City Research Online

Care pathways for glaucoma detection and monitoring in the UK

Harper, R. A., Gunn, P. J. G., Spry, P. G., Fenerty, C. H. and Lawrenson, J. ORCID: 0000-0002-2031-6390 (2019). Care pathways for glaucoma detection and monitoring in the UK. Eye, doi: 10.1038/s41433-019-0667-9

Abstract

Glaucoma presents considerable challenges in providing clinically and cost-effective care pathways. While UK population screening is not seen as justifiable, arrangements for case finding have historically been considered relatively ineffective. Detection challenges include an undetected disease burden, whether from populations failing to access services or difficulties in delivering effective case-finding strategies, and a high false positive rate from referrals via traditional case finding pathways. The enhanced General Ophthalmic Service (GOS) in Scotland and locally commissioned glaucoma referral filtering services (GRFS) elsewhere have undoubtedly reduced false positive referrals, and there is emerging evidence of effectiveness of these pathways. At the same time, it is recognised that implementing GRFS does not intrinsically reduce the burden of undetected glaucoma and late presentation, and obvious challenges remain. In terms of diagnosis and monitoring, considerable growth in capacity remains essential, and non-medical health care professional (HCP) co-management and virtual clinics continue to be important solutions in offering requisite capacity. National guidelines, commissioning recommendations, and the Common Clinical Competency Framework have clarified requirements for such services, including recommendations on training and accreditation of HCPs. At the same time, the nature of consultant-delivered care and expectations on the glaucoma specialist's role has evolved alongside these developments. Despite progress in recent decades, given projected capacity requirements, further care pathways innovations appear mandated. While the timeline for implementing potential artificial intelligence innovations in streamlining care pathways is far from established, the glaucoma burden presents an expectation that such developments will need to be at the vanguard of future developments.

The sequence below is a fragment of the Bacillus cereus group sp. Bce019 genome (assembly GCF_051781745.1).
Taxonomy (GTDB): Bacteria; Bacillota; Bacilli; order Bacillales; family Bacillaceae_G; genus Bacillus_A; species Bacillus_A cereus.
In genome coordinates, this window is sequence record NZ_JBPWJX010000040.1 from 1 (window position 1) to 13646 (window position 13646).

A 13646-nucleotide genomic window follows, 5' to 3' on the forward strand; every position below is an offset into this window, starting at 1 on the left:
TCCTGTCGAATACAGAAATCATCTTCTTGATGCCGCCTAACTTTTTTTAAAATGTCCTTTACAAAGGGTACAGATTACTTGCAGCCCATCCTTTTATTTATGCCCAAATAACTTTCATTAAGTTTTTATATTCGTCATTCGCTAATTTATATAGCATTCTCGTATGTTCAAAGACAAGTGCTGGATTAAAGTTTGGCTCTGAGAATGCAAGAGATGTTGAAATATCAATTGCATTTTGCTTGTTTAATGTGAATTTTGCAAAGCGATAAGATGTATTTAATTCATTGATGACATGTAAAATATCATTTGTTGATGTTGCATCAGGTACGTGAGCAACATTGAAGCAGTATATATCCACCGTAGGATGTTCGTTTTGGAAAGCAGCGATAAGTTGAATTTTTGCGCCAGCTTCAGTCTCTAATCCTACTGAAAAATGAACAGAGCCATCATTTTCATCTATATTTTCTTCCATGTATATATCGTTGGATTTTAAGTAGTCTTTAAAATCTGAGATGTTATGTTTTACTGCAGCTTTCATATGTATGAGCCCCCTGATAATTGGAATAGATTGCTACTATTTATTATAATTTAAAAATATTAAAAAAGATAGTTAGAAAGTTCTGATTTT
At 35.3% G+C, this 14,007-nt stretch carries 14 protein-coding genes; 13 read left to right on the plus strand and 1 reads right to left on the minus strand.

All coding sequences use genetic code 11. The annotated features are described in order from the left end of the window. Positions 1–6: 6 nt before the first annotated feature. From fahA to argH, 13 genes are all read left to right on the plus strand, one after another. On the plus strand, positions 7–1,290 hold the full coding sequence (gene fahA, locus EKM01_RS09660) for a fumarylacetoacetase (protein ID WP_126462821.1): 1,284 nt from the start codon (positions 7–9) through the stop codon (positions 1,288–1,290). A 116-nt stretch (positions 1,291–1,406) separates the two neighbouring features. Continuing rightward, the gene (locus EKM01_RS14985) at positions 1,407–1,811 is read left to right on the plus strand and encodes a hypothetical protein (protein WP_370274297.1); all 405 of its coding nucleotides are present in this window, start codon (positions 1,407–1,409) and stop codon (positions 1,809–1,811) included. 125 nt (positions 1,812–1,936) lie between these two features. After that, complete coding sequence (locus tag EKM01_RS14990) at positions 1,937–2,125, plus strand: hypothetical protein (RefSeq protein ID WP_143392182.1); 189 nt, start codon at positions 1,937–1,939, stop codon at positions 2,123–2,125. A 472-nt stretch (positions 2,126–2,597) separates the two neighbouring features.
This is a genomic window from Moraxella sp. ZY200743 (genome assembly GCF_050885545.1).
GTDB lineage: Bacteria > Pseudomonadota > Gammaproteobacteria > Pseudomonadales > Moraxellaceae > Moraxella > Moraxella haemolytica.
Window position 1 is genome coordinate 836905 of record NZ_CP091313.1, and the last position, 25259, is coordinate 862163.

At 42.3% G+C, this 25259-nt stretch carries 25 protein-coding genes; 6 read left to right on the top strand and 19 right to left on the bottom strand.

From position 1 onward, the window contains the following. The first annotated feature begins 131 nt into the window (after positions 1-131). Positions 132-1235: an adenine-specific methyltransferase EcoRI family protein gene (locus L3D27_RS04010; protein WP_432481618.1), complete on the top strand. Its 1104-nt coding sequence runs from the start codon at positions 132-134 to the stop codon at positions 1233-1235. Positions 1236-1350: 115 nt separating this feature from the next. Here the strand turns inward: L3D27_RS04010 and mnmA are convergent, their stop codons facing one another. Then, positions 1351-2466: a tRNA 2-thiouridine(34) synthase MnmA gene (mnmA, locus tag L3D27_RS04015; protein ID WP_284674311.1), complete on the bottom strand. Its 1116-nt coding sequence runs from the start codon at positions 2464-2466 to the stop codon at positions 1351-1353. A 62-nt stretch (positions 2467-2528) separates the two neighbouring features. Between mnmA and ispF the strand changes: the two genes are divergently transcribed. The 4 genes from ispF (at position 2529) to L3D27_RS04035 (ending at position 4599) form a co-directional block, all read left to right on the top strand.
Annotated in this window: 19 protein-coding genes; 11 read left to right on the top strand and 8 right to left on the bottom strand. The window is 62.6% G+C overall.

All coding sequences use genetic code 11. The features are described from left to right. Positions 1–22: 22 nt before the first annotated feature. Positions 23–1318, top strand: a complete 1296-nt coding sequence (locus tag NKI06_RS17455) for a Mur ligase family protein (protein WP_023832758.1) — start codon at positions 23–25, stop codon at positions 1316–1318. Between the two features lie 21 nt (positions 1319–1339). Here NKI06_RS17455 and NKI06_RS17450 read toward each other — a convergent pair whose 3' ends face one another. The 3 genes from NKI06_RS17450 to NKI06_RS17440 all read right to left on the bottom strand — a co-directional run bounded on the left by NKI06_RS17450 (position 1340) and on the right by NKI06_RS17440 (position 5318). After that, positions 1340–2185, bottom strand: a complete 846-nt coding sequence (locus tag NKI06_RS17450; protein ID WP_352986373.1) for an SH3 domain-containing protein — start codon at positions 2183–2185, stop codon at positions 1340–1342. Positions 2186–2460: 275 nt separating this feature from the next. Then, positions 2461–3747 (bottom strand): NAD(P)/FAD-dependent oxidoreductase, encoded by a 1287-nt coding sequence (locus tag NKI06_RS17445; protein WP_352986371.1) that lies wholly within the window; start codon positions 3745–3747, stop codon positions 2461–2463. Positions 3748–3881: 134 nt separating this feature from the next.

Publication Type: Article
Subjects: R Medicine > RE Ophthalmology
Departments: School of Health Sciences > Optometry & Visual Science
Date Deposited: 29 Nov 2019 09:04
URI: https://openaccess.city.ac.uk/id/eprint/23289
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